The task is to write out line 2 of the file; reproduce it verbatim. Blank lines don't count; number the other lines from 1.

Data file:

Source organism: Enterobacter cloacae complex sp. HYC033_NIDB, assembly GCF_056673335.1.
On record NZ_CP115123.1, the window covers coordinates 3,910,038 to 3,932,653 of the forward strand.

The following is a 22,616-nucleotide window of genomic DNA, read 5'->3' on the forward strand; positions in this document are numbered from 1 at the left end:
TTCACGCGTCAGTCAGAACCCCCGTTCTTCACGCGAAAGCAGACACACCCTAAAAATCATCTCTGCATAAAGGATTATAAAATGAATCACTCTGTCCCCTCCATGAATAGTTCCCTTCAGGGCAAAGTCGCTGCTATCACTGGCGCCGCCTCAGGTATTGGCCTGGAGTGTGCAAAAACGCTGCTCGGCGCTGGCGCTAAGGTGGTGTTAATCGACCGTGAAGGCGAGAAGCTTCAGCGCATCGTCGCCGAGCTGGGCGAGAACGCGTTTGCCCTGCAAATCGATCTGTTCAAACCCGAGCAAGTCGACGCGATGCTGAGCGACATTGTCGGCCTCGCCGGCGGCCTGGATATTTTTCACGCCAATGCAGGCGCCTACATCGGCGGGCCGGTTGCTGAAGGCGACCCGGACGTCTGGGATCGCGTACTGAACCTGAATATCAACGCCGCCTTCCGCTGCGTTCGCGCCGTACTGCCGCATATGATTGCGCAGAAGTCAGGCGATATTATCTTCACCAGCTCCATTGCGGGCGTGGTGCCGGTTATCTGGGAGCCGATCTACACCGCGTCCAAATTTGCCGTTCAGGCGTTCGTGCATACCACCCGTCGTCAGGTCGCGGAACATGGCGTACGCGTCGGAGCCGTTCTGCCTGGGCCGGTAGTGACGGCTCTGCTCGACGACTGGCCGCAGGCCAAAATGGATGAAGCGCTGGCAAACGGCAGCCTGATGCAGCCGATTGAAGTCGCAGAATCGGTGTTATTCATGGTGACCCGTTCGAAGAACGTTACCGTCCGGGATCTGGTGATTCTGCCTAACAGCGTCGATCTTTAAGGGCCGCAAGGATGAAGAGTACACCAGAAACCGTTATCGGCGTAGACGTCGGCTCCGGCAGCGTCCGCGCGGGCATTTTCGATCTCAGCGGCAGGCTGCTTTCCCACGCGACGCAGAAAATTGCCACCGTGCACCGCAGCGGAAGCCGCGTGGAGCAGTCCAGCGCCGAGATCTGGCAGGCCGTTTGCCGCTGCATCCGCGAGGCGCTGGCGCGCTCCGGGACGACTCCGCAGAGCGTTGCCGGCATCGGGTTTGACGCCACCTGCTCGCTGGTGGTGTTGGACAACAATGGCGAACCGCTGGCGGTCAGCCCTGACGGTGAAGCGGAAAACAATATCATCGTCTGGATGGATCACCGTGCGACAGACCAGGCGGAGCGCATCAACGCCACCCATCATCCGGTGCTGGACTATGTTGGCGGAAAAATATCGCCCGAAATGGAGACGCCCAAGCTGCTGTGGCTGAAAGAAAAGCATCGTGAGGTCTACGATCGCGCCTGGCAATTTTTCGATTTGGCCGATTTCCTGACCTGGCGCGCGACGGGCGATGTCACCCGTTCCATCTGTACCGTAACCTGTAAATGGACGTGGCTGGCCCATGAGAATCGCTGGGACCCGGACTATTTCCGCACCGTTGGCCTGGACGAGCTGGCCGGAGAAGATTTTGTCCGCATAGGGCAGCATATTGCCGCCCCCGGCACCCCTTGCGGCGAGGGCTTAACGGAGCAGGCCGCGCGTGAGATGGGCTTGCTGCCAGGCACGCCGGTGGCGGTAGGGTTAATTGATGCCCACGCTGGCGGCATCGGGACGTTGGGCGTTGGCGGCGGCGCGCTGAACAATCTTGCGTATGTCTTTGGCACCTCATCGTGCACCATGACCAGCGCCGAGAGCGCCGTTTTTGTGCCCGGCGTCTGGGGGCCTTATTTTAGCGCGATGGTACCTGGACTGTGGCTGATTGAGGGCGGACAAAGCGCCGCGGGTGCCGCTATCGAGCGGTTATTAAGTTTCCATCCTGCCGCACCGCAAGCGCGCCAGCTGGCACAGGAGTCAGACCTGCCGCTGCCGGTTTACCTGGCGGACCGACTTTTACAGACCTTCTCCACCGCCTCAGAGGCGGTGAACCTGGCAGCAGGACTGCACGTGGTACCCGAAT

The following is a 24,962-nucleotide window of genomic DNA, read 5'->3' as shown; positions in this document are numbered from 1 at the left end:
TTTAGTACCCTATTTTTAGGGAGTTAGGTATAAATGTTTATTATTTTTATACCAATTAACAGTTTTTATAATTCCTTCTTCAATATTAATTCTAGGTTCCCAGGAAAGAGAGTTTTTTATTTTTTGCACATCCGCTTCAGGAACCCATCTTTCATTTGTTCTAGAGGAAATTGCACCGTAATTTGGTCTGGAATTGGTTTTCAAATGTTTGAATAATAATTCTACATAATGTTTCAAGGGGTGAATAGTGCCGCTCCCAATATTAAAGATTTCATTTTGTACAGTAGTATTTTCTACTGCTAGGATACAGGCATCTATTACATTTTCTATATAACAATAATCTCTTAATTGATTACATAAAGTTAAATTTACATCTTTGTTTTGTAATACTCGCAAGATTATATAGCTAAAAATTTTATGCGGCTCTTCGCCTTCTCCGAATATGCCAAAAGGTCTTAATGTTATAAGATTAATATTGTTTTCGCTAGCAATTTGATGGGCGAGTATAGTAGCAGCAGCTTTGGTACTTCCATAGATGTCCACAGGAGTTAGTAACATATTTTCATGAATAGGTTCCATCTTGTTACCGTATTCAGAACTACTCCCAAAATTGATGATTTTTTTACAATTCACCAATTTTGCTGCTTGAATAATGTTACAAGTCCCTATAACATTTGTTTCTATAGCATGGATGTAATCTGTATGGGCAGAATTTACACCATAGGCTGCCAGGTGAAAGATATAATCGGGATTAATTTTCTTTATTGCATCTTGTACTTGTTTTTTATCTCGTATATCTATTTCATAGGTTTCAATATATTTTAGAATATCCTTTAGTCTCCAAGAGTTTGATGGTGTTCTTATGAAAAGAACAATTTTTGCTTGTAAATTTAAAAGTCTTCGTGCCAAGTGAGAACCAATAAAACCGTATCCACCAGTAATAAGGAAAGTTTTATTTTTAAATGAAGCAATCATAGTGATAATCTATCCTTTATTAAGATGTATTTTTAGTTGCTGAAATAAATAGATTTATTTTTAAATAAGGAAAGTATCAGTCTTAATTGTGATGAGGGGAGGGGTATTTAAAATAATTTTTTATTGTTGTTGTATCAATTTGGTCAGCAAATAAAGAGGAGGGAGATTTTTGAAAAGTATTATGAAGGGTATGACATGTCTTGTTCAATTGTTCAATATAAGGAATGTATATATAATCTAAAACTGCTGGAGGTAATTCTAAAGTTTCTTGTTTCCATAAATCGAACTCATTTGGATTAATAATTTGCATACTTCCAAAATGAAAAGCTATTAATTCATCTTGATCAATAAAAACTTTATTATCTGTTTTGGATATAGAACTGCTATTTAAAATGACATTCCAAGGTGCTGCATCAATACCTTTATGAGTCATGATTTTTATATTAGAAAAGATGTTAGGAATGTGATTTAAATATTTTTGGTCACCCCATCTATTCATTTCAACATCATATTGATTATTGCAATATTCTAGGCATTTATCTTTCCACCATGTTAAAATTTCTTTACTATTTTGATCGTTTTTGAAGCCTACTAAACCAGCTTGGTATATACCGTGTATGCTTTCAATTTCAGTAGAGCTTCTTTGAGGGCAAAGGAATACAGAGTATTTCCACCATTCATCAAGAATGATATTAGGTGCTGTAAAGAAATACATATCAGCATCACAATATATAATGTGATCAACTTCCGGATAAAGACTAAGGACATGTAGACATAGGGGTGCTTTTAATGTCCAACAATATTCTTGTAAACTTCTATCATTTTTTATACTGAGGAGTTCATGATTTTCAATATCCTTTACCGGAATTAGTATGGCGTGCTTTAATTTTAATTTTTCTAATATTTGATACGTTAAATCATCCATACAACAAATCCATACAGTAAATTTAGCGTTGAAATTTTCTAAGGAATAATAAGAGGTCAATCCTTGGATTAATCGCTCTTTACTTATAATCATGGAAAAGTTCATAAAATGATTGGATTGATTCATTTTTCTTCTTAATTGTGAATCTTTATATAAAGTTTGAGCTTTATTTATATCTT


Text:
On record NZ_CP115123.1, the window covers coordinates 3,910,038 to 3,932,653 of the forward strand.